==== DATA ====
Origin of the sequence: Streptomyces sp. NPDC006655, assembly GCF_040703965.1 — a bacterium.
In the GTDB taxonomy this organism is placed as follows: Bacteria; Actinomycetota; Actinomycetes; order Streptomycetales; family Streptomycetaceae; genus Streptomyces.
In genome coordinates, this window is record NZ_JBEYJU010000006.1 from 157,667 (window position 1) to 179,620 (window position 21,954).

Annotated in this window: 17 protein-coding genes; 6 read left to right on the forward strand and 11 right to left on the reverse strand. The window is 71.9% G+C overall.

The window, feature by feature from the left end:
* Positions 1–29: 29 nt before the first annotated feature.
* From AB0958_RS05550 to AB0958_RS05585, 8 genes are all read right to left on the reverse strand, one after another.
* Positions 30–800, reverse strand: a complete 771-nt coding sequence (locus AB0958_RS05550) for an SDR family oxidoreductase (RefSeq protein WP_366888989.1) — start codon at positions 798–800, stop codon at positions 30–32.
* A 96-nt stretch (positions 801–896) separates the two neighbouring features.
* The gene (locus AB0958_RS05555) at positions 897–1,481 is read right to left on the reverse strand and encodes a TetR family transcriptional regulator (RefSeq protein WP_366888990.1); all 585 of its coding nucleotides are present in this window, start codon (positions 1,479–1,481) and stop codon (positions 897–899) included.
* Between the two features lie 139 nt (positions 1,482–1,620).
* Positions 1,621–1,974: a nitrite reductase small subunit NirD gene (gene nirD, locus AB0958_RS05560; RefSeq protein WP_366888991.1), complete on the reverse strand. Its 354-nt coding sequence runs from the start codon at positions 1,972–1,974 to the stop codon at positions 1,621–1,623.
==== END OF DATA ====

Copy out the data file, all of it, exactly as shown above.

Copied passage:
Origin of the sequence: Streptomyces sp. NPDC006655, assembly GCF_040703965.1 — a bacterium.
In the GTDB taxonomy this organism is placed as follows: Bacteria; Actinomycetota; Actinomycetes; order Streptomycetales; family Streptomycetaceae; genus Streptomyces.
In genome coordinates, this window is record NZ_JBEYJU010000006.1 from 157,667 (window position 1) to 179,620 (window position 21,954).

Annotated in this window: 17 protein-coding genes; 6 read left to right on the forward strand and 11 right to left on the reverse strand. The window is 71.9% G+C overall.

The window, feature by feature from the left end:
* Positions 1–29: 29 nt before the first annotated feature.
* From AB0958_RS05550 to AB0958_RS05585, 8 genes are all read right to left on the reverse strand, one after another.
* Positions 30–800, reverse strand: a complete 771-nt coding sequence (locus AB0958_RS05550) for an SDR family oxidoreductase (RefSeq protein WP_366888989.1) — start codon at positions 798–800, stop codon at positions 30–32.
* A 96-nt stretch (positions 801–896) separates the two neighbouring features.
* The gene (locus AB0958_RS05555) at positions 897–1,481 is read right to left on the reverse strand and encodes a TetR family transcriptional regulator (RefSeq protein WP_366888990.1); all 585 of its coding nucleotides are present in this window, start codon (positions 1,479–1,481) and stop codon (positions 897–899) included.
* Between the two features lie 139 nt (positions 1,482–1,620).
* Positions 1,621–1,974: a nitrite reductase small subunit NirD gene (gene nirD, locus AB0958_RS05560; RefSeq protein WP_366888991.1), complete on the reverse strand. Its 354-nt coding sequence runs from the start codon at positions 1,972–1,974 to the stop codon at positions 1,621–1,623.